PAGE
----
[ Below is a nice interview with registered Republican and previous Bush contributor, Larry C. Johnson, a decorated intelligence analyst, who demands that Congress “hold the White House accountable for deliberately revealing the identity of undercover CIA operative.” What the White House did was illegal, aids terrorists, and, Johnson says, may amount to treason. Thanks to A. Dadlez for sending this article. — doclalor ]
by Mark Follman
Jan. 23, 2004 | In President Bush's State of the Union address, national security was a core theme, and with good reason: Recent polls show Bush enjoys far more popular support for his aggressive foreign policy and terror-fighting tactics than on domestic issues. Undoubtedly, the president's reelection campaign will tout two swift, decisive military victories in Afghanistan and Iraq, and argue the homeland is more secure since the attacks of Sept. 11, 2001.
But for almost a year, the White House has been quietly fighting a contentious battle at home on the national security front — against the U.S. intelligence community itself. Vocal retired intelligence officials, and anonymous active ones, have protested repeatedly that the White House has coerced intelligence agencies to rig findings and analysis to suit administration aims. An egregious example: The long-held goal of removing Saddam Hussein from power, by unilateral war if necessary. The consequences of such White House intimidation could be disastrous, the intelligence veterans say, with the integrity of their work — and national security — put at grave risk.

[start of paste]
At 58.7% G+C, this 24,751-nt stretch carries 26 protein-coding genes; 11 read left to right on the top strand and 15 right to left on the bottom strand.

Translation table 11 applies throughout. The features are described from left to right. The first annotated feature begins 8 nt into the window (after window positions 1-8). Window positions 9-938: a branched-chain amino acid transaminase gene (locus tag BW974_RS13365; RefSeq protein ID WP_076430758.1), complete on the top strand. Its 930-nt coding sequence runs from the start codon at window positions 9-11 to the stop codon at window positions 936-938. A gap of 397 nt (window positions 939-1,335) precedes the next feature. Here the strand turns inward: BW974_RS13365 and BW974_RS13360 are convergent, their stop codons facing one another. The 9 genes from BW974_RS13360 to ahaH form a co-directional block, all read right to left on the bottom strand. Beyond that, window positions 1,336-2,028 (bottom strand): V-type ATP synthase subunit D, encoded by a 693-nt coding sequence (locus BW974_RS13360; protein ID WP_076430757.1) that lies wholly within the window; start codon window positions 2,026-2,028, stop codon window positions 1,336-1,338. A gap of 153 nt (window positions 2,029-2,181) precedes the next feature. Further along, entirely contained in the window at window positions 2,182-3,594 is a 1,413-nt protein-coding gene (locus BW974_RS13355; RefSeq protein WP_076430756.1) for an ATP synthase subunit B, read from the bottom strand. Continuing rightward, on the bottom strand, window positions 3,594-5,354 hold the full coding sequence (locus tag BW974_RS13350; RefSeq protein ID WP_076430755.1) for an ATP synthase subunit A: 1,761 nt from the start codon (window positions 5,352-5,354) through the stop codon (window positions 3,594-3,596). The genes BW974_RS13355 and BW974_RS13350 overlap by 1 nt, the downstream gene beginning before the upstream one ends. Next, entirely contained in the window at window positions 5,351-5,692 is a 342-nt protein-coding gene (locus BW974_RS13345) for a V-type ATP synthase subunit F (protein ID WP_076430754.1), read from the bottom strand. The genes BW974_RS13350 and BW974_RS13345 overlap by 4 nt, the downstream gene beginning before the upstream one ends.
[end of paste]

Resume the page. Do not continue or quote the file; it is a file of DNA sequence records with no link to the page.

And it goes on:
The latest salvo was launched this week when a group of respected former CIA officials, led by decorated analyst Larry C. Johnson, sent a letter to Republican Speaker of the House Dennis Hastert demanding that Congress hold the White House accountable for deliberately revealing the identity of undercover CIA operative Valerie Plame. Johnson, who also served as deputy director for the State Department's Office of Counter Terrorism, says the administration's political tactics are clear. “With this White House, I see an outright pattern of bullying,” he told Salon in an interview Thursday. “We've seen it across different agencies, a pattern of going after anybody who's a critic. When people raise legitimate issues that may not be consistent with existing administration policy, those people are attacked and their character is impugned.”